Pradosh fasting India is a land full of myriad cultures and traditions, and one such Hindu festival is “Pradosh”. Hindu devotees’ believe, it is one of the most powerful vrat (fast). They observe a fast on this day and celebrates this Vrat with a lot of enthusiasm and zeal. The Pradosh ritual is a penance aimed at seeking good health, peace, and liberation (Moksha).

The word ‘pradosh’ means ‘beginning part of the night’, or ‘relating to the evening’. So, this scared vrat is observed during evening twilight (Sandhyakaal) and called “Pradosh Vrat”. According to the Divine scripture ‘Shiva Purana’, it is believed that Lord Shiva and his Consort, fulfils the wishes of their devotees on this festival. The vrat is usually observed on the 13th day (tithi) of the lunar month. Out of all seven pradosh, Shani Pradosh (when a pradosh falls on a Saturday) and Soma Pradosh (When a Pradosh falls on a Monday) are considered to be most important.

Pradosh Vrat Katha (story)Skanda Purana, the largest of all the Puranas describes the renowned story of Lord Shiva. How He saved the universe by drinking poison which was emerged from the ocean and that is the reason behind observing Pradosh vrat.

According to a tale from Skanda Purana, even before Satya Yuga, the demigods (who represent divinity) and the Asuras (demonic characters) jointly performed the Samudra Manthan under the guidance of Lord Vishnu. They churned the cosmic ocean by using the biggest snake Vasuki as the rope to obtain the ambrosia and consume it to become immortal. And the first outcome of the churning of the ocean was the Halahala (poison). When poison emerged from the sea bed, it was so venomous that it could have wrecked the universe. So, neither the good nor the evil minds came forward to claim it. Lord Shiva then drank the Halahala to save the creation and lives on earth. The day when Lord Shiva decided to drink the last drop of this poison is celebrated as the day of Pradosh.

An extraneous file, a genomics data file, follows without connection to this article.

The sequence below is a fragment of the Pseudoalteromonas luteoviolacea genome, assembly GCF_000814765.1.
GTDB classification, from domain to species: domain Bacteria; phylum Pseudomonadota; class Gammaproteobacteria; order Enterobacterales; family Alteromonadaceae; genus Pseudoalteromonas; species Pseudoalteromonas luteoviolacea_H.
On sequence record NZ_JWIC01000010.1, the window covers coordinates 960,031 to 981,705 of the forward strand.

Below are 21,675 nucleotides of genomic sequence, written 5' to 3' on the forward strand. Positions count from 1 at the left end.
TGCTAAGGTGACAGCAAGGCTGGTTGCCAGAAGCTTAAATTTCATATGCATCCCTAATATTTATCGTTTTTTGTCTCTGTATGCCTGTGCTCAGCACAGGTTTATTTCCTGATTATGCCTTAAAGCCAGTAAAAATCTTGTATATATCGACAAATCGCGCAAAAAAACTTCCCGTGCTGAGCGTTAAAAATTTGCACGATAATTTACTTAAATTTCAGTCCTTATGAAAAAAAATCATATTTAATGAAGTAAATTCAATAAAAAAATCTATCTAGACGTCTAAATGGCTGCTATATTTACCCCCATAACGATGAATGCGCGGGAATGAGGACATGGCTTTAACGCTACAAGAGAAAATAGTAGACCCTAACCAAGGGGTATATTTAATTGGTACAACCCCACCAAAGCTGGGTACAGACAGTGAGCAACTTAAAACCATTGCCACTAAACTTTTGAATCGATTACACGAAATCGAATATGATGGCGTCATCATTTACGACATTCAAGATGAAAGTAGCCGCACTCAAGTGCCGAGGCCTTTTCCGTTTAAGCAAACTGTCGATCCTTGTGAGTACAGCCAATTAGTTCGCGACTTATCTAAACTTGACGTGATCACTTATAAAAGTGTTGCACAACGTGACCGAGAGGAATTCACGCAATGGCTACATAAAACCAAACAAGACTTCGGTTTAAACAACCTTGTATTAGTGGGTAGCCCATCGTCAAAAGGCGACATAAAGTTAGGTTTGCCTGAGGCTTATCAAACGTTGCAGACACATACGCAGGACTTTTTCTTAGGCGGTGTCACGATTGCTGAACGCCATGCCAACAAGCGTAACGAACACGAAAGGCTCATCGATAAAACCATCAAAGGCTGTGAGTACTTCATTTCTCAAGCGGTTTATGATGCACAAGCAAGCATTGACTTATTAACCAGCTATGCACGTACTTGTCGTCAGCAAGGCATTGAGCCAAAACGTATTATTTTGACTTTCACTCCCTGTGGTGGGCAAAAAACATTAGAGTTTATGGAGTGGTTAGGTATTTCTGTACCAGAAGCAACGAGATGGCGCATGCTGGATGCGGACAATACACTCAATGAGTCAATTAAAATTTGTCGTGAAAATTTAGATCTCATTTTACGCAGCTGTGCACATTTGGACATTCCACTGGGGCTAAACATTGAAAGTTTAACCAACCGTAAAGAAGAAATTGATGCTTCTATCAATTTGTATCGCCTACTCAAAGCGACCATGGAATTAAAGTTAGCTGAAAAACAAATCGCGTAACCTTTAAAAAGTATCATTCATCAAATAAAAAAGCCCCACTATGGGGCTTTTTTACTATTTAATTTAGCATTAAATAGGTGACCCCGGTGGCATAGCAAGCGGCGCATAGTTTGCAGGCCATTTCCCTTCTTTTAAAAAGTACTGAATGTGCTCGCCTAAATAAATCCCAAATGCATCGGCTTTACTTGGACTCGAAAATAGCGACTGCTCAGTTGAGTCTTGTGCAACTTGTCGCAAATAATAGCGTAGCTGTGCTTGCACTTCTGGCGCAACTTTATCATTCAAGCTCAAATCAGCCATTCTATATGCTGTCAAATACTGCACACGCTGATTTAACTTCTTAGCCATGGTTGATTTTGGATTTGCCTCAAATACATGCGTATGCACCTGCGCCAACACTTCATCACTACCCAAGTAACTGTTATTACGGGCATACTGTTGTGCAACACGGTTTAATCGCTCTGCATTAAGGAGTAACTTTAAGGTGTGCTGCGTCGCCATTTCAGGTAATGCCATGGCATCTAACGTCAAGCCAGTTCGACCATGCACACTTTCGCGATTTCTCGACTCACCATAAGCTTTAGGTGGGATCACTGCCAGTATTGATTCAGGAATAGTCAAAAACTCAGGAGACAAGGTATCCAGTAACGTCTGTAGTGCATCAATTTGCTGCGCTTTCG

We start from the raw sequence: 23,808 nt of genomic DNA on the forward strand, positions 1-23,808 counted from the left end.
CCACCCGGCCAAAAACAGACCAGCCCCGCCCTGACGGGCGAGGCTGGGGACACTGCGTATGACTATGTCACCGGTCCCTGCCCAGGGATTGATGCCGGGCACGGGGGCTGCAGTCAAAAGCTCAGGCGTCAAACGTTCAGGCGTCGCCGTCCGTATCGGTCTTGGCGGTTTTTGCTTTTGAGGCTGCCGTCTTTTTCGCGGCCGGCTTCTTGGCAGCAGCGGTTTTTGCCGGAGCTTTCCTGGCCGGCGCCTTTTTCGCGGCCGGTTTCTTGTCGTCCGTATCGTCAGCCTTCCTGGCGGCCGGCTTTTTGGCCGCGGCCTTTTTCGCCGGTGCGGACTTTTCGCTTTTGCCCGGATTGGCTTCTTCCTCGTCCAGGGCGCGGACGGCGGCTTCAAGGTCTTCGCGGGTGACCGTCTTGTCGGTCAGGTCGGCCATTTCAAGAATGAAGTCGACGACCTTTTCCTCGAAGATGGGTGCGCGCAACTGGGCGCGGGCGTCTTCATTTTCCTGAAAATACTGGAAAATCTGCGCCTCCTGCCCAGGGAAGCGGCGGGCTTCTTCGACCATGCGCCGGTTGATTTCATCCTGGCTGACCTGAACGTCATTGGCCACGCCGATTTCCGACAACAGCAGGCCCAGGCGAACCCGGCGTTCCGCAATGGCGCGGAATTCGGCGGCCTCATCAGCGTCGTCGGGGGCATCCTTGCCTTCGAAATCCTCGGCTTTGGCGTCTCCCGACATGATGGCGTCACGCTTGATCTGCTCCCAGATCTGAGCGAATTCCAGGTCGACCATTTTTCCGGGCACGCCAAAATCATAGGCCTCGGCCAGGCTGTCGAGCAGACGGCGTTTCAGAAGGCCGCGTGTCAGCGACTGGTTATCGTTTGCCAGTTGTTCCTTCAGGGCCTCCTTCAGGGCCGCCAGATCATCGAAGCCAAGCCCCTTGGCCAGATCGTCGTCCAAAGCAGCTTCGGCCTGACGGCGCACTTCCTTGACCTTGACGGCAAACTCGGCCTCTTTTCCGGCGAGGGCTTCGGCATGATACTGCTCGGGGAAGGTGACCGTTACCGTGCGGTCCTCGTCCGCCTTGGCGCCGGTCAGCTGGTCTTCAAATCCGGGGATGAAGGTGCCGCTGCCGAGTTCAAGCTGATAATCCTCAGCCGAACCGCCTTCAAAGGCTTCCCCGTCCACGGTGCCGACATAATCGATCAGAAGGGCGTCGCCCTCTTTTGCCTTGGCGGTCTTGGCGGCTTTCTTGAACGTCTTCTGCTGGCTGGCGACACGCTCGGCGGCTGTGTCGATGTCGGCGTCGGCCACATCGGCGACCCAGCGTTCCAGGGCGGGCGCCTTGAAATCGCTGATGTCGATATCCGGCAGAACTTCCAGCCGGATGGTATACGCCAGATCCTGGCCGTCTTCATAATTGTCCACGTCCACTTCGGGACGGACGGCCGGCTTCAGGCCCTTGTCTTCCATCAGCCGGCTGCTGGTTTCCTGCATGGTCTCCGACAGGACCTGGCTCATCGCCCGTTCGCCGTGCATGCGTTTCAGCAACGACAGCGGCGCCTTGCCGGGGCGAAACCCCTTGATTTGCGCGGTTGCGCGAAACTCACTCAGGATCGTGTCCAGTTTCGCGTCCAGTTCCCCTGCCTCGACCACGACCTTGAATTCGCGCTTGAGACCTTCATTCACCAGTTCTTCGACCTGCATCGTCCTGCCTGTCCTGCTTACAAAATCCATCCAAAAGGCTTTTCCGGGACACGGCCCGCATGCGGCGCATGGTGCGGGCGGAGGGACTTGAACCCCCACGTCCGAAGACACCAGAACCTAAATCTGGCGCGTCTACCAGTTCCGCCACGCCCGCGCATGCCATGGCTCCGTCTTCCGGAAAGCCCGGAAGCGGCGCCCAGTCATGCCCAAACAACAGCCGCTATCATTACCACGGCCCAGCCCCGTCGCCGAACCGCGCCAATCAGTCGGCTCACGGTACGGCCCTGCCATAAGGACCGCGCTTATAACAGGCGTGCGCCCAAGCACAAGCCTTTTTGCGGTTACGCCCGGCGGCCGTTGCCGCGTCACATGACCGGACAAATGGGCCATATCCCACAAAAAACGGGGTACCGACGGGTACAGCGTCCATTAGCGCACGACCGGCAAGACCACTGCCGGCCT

Significance of Pradosh fast: Pradosh is an auspicious day as it is believed that, by fasting and worshiping Lord Shiva on this day, an individual can eliminate all his/her sins and obtain liberation (moksha after death).

The Skanda Purana beautifully describes the significance of pradosh fasting:
• Just visiting a Shiva temple and lighting a single lamp during the Pradosh Kaal is enough to please Mahadev (Supreme among deities).
• Those, who observe a fast on this auspicious day with devotion and faith are bound to possess contentment, health, and wealth.
• Chanting of Maha Mrityunjaya mantra 108 times inside a shrine of Lord Shiva and Parvati tranquilizes the mind and supports for spiritual upliftment as well as fulfilment of one’s desires.

The Shiva Chalisa explains the significance and benefit of keeping a fast on pradosha vrat as per their fall on weekdays:
• Som Pradosh which falls on a Monday brings good health to a devotee and helps in fulfilment of all his/her wishes.
• Bhaum Pradosh which falls on a Tuesday cures many diseases and blesses the devotee with long life.
• Wednesday Pradosh fulfils the wishes of a person, who observes a fast.
• Guru Pradosh falls on a Thursday helps the devotee to get rid of his enemies and for a peaceful life.